An Oswego Tug Wrecked - A Peculiar Mishap
Case For The Underwriters.
Oswego has led off with the first marine disaster. On Wednesday afternoon last the tug M.J. Cummings, well known here, was dropping down with the schr. Annie Mulvey from the coal trestle and the schr. had passed through the draw, when the stern of the tug grazed the abutment and the bow was thrown out into the current in such a way that the tug swung round as if on a pivot until the bow struck the dock on the west side, where she remained hard and fast thrown partly on her side and held as if in a vice by the fierce current. Tug men worked to rescue her from her perilous predicament until about 4 o'clock, when the stern lines were cut and soon after the bow swung farther north and the tug immediately filled and sank and now lies on the bottom, blocking the Western passage and making it impossible for vessels to go up the river. Many plans have been thought of for raising the tug, but it is the universal opinion among vessel men that it will be a labor of extreme difficulty and it is doubtful whether they will be able to extricate her in good shape. As she lies now from what can be seen it does not appear as if a bolt had started. The tug Cummings was built in Oswego during the winter of 1881-82 and was owned by Donovan Bros. Nothing was spared to make her a good boat, and she was generally conceded to be as strong a tug as could be built with wood and iron. She was valued at $9,000 and insured for $6,000, of which $3,000 was in the Greenwich and $3,000 in the Western Travellers Insurance Co.'s. Capt. Donovon abandoned her to the Underwriters. A suit of $5,000 is now pending against the owners of the tug Cummings and she was running under bonds of $10,000. She will be removed as quickly as possible and repaired.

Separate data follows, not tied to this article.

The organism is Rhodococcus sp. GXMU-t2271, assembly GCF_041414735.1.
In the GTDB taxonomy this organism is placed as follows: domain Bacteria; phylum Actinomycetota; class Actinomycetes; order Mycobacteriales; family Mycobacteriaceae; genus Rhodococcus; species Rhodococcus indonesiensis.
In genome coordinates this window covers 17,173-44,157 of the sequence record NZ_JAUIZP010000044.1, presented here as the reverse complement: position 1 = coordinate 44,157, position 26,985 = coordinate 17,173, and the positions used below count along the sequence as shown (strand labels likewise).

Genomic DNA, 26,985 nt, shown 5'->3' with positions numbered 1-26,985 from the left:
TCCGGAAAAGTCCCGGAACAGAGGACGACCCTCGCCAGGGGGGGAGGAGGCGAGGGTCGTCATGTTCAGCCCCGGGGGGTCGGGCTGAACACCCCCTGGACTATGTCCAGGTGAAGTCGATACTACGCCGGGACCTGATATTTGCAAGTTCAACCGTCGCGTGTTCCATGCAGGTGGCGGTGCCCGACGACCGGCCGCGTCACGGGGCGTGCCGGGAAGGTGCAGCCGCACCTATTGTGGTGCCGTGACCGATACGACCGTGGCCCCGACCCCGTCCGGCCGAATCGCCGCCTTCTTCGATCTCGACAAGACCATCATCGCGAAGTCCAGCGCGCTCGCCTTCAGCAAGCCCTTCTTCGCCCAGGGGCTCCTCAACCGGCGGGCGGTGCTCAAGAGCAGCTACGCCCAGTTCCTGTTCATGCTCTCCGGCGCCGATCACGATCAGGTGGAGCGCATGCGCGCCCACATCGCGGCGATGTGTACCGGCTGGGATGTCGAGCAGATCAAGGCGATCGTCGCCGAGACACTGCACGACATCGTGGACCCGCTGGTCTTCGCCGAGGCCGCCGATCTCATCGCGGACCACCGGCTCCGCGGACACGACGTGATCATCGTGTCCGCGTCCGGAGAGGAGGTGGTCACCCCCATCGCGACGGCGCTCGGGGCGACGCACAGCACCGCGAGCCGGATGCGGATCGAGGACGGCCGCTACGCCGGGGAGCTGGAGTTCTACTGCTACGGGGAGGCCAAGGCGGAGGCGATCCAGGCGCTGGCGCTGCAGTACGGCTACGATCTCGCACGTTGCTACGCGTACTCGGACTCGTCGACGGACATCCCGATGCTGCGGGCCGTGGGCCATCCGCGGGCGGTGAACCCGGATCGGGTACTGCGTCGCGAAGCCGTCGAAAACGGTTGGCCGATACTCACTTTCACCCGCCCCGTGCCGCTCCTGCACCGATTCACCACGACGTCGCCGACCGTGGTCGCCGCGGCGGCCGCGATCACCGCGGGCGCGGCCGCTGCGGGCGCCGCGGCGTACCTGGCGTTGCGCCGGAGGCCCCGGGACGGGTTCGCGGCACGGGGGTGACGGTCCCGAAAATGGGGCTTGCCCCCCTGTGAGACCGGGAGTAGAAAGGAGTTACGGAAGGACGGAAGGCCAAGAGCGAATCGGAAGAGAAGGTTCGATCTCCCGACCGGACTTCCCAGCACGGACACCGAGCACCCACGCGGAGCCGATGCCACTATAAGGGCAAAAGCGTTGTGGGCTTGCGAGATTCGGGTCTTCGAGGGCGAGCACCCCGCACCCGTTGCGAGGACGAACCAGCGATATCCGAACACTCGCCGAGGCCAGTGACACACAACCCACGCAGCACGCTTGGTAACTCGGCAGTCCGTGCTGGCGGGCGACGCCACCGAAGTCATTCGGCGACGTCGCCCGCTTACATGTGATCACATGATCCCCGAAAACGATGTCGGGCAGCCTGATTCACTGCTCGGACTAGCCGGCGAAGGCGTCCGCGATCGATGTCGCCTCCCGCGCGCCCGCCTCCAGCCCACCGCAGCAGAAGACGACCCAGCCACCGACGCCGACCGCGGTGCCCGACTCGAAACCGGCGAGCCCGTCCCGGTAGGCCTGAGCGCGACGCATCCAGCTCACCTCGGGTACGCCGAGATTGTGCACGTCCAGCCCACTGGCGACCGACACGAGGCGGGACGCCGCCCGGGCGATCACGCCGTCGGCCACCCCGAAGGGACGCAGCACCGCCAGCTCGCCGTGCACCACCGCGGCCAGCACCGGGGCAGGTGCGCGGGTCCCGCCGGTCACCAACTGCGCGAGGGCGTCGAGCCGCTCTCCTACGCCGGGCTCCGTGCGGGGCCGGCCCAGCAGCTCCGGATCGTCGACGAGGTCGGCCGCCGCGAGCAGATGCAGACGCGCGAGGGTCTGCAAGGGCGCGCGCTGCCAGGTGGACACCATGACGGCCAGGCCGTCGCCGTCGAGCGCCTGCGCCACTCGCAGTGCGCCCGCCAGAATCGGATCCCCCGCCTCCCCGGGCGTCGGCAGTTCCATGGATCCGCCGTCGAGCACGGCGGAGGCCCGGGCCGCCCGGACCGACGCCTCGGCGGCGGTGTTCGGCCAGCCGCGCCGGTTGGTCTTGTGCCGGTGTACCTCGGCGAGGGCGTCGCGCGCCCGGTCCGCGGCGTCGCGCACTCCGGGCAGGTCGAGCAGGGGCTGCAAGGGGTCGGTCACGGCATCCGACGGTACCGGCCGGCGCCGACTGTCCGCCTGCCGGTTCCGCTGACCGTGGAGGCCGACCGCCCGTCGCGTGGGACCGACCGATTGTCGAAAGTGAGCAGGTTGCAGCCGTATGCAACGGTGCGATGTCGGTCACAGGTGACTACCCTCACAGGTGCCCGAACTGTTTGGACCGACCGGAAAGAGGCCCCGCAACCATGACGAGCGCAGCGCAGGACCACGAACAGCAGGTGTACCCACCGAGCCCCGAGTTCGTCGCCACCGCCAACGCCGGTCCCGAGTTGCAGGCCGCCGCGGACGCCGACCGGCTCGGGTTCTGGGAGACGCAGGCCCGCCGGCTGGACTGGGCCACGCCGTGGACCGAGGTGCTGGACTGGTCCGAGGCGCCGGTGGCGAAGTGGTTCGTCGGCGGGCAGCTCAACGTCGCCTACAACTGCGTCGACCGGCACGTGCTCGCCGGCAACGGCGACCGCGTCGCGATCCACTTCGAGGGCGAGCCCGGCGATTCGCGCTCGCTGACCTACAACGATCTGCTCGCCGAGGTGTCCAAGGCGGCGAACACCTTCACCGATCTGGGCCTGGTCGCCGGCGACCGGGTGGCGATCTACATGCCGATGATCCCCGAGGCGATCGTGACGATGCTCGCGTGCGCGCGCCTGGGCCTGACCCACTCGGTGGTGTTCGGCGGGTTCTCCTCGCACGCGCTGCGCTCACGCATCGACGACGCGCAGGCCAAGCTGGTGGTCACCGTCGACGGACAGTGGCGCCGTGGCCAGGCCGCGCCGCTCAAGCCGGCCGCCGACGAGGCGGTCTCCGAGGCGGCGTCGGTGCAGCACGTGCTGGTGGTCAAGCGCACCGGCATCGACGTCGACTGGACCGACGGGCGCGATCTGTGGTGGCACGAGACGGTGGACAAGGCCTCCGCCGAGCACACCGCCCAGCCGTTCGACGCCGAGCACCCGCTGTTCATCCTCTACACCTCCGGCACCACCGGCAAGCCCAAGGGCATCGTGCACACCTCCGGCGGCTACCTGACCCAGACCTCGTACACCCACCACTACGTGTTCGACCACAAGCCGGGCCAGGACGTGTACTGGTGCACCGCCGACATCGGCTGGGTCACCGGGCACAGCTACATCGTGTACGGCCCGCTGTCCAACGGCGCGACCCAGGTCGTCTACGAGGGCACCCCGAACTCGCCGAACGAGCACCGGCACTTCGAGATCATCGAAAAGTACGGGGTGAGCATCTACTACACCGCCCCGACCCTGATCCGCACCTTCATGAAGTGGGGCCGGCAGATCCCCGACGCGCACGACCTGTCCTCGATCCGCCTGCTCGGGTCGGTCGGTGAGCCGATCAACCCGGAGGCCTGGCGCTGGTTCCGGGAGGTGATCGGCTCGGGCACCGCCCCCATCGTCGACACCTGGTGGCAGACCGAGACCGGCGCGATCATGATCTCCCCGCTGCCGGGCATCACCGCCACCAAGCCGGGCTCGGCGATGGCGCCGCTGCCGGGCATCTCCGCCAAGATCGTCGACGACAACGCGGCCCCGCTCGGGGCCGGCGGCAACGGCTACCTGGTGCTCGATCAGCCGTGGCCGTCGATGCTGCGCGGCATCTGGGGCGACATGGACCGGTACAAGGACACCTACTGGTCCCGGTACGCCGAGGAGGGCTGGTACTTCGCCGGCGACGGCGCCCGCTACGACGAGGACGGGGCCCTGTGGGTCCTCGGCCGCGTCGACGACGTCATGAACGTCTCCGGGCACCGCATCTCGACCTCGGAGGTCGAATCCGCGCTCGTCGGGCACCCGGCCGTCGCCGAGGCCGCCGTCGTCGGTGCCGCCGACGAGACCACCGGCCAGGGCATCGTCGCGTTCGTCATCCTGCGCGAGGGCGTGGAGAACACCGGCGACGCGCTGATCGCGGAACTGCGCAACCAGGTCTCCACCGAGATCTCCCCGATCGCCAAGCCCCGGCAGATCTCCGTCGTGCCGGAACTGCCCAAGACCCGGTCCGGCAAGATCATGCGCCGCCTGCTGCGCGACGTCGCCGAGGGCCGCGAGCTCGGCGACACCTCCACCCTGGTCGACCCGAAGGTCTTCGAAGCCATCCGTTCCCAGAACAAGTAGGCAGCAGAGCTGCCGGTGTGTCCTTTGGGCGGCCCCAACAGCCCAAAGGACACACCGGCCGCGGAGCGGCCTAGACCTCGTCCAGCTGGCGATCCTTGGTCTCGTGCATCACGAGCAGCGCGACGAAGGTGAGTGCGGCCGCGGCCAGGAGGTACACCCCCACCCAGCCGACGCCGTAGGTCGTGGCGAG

p.3 Inspecting Steamers - Mr. McHeleny is the Inspector of Hulls and Outfits who is examining the Kingston boats. He is making careful notes of all the steamers' equipments, and will shortly intimate the requirements of the crafts. The law this year will be strictly carried out, and all necessary appliances for fire protection and the saving of life must be provided.
F.W. Henshaw, Secretary of the Dominion Salvage and Wrecking Company, says the Folger never failed a single day during the Winter in making connection between Murray Bay and the South Shore opposite. She did not during the most severe part of the Winter reach her wharf on the South shore, owing to the ice which fringed the shore, but she always succeeded in reaching firm ice, from which passengers and mail carriers could make their way to shore safely.
The steamers Spartan and Magnet have been chartered for service on the Georgian Bay. Although these boats are two of the largest which pass through the canal, doubts are entertained of their adaptability for the lake service. A trial will, however, be made.
The steam yacht E.A. Vanhorne runs this year from Cape Vincent to Alexandria Bay in connection with the R.W. & R.R.
Here & There - Capt. Cuthbert says Ross Cummings has no pecuniary interest in Atalanta.
Inspecting Steamers - Mr. McIlleny ? is the Inspector of Hulls & Outfits.